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Skin Tumor (Histiocytoma) in Dogs


Histiocytoma in Dogs


A histiocytoma is a benign skin tumor that originates in the Langerhans cells, immune cells that function to provide protective immunity to the tissues that are in contact with the outer environment -- the nose, stomach, intestines and lungs, but mainly the skin's surface. These cells are also referred to as dendritic cells, and histiocytes.


Histiocytomas are common in dogs, with some breeds appearing to be more predisposed that others. These breeds include flat-coated retrievers, bull terriers, boxers, dachshunds, cocker spaniels, Great Danes, and Shetland sheepdogs. More than 50 percent of diagnosed patients are under two years of age. Otherwise, there is no gender difference.




  • Small, firm, dome or button-shaped masses on the skin surface
  • Rare autoimmune blistering (dermoepithelial) masses, which may be ulcerated
  • Fast growing, nonpainful, usually solitary
  • Common sites are the head, ear edges, and limbs
  • Occasionally multiple skin nodules or plaques








You will need to give a thorough history of your dog's health and onset of symptoms, after which your veterinarian will perform a thorough physical exam. A complete blood profile will be conducted, including a chemical blood profile, a complete blood count, a urinalysis and an electrolyte panel. Most of these tests return as normal.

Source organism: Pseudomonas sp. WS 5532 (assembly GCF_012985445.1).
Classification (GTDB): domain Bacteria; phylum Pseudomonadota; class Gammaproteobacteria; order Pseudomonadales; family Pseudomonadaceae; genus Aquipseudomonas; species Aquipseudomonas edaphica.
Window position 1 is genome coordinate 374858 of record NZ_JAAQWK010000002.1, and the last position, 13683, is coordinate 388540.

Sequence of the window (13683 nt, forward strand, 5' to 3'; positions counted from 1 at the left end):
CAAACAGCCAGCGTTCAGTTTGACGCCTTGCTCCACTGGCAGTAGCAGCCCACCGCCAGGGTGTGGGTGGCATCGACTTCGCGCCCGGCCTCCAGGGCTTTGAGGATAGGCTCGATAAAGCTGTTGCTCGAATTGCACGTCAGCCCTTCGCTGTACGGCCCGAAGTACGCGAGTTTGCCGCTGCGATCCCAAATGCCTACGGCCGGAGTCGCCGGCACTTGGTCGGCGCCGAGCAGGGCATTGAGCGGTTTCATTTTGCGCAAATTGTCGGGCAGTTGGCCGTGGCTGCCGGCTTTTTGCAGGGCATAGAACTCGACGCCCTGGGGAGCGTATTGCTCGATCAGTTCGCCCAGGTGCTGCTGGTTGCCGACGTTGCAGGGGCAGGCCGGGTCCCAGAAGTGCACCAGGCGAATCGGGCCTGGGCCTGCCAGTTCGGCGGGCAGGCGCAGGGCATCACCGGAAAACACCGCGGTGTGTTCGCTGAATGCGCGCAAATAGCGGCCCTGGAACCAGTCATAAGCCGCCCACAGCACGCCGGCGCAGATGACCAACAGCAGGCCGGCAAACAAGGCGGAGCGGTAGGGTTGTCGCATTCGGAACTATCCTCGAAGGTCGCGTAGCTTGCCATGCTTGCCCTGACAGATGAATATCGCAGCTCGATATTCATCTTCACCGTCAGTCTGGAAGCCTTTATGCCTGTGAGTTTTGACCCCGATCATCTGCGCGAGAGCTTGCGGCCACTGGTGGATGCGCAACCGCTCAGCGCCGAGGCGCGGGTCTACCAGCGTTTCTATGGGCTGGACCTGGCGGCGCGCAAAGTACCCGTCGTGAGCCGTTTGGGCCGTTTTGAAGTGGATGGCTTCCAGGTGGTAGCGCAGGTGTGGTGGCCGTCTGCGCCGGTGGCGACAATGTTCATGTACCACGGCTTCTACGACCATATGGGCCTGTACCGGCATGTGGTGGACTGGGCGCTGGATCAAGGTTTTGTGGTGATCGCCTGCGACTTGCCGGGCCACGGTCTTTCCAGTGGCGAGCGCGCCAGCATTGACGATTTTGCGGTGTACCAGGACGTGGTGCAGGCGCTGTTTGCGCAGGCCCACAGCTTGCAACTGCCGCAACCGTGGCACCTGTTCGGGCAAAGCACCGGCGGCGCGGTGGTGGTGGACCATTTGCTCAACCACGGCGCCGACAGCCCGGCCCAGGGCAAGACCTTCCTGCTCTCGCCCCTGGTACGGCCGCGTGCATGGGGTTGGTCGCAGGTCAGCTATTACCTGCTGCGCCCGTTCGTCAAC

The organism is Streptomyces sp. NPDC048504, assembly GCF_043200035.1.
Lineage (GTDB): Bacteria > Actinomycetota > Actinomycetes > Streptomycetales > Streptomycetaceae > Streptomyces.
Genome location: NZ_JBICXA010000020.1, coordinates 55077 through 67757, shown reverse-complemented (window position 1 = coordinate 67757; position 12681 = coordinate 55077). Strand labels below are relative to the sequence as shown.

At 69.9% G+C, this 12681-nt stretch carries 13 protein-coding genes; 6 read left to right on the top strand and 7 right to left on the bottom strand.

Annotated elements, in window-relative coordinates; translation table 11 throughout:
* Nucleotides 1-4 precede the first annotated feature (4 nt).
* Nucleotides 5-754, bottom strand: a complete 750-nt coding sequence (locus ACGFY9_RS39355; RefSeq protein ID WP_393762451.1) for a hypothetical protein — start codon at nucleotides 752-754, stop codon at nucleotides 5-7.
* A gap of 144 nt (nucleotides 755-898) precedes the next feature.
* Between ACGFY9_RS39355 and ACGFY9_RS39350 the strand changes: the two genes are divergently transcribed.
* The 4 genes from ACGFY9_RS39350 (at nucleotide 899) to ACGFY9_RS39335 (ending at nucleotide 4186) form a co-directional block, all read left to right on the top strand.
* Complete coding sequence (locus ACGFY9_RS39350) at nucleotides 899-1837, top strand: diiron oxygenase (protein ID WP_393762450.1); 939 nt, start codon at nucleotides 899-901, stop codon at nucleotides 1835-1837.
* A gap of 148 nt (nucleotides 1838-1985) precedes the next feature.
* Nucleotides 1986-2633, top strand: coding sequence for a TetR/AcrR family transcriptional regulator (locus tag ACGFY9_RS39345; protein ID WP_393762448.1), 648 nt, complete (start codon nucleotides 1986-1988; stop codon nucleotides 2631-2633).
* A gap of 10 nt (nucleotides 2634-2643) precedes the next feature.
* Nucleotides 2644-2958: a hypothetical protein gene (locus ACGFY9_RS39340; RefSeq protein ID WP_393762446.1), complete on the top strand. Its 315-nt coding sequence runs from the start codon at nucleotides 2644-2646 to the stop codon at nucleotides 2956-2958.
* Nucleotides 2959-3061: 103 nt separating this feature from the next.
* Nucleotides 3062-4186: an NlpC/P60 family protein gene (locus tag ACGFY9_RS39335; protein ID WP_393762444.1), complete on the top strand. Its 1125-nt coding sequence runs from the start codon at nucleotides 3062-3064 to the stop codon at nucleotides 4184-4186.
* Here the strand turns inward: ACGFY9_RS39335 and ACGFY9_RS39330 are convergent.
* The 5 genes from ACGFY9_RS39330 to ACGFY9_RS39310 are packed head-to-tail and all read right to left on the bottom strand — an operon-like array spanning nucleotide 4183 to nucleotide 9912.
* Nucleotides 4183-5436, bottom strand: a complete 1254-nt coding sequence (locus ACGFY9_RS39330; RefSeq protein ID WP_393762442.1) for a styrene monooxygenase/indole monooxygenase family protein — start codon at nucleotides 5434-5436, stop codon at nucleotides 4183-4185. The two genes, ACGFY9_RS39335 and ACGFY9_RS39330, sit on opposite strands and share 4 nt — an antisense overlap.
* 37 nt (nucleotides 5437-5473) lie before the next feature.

Other diagnostic tests include a cytologic examination (a microscopic examination of the cells) using a sample gathered by fine-needle aspirate. This may reveal pleomorphic round cells (cells taking one or more forms), with variable-sized and -shaped nuclei. It is common to find that the mitotic index (a measure of the proliferation, or fast production status of a cell population) is high. The tests may also show evidence of substantial lymphocyte (white blood cell in the vertebrate immune system), plasma cell, and neutrophil (the most abundant type of white blood cells) infiltration.




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